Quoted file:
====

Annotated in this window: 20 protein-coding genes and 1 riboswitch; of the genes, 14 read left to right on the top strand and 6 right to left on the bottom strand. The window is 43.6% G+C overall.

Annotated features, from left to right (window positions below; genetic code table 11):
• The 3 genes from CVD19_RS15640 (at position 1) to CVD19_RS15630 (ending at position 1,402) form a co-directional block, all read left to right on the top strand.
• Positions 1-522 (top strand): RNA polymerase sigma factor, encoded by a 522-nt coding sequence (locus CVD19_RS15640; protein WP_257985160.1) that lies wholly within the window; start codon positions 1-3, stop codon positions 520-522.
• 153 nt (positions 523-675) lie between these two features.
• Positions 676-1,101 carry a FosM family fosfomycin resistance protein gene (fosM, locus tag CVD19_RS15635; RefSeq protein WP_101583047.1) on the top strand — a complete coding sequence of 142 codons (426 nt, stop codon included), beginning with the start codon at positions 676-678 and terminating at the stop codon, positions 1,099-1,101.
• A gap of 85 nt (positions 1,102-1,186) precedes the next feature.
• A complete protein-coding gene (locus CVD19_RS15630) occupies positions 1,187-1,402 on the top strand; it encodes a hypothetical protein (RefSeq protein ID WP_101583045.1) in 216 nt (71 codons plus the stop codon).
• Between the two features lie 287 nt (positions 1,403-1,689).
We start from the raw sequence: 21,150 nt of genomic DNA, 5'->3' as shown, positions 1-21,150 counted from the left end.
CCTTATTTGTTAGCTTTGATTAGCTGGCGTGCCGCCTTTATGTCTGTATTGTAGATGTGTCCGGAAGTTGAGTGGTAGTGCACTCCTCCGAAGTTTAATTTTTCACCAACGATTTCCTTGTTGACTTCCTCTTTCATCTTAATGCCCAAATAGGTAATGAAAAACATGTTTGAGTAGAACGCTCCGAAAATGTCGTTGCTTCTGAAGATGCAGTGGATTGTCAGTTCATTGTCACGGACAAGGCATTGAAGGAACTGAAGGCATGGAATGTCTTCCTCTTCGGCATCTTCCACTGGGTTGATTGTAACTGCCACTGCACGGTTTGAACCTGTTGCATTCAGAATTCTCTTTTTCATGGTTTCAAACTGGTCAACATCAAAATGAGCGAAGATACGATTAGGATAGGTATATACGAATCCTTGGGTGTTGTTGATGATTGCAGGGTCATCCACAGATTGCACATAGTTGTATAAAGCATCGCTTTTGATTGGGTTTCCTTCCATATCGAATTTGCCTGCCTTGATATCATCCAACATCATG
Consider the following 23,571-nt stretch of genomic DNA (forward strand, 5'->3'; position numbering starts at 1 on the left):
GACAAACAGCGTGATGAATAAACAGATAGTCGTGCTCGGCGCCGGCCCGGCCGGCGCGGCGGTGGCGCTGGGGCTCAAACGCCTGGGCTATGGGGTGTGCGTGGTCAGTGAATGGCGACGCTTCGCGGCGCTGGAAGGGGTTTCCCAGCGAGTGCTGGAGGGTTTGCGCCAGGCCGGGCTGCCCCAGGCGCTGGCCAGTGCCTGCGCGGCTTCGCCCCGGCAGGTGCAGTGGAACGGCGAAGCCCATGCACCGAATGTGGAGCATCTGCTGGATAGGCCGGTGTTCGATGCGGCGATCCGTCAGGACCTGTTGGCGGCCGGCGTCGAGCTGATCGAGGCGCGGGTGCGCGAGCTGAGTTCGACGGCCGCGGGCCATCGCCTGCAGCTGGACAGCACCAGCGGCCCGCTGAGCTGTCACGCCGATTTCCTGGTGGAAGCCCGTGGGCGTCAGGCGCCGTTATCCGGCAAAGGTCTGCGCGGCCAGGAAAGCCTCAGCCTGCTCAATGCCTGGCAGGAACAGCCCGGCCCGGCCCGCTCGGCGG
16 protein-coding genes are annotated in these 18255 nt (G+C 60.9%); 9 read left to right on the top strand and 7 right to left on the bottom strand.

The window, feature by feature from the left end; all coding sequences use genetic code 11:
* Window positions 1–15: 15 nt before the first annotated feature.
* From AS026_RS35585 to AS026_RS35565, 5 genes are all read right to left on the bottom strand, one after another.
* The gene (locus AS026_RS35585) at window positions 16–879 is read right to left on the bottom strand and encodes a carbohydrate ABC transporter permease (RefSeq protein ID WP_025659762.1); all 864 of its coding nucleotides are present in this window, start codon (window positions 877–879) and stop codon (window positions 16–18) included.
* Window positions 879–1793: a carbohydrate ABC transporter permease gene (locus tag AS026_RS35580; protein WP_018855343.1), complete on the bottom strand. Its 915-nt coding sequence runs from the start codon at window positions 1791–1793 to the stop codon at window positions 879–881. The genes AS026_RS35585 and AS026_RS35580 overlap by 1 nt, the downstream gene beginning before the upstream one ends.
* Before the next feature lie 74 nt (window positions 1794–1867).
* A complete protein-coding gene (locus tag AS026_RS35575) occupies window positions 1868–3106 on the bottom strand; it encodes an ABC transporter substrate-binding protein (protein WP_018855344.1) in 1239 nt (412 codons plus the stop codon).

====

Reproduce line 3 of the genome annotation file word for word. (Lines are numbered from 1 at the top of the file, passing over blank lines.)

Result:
• The 3 genes from CVD19_RS15640 (at position 1) to CVD19_RS15630 (ending at position 1,402) form a co-directional block, all read left to right on the top strand.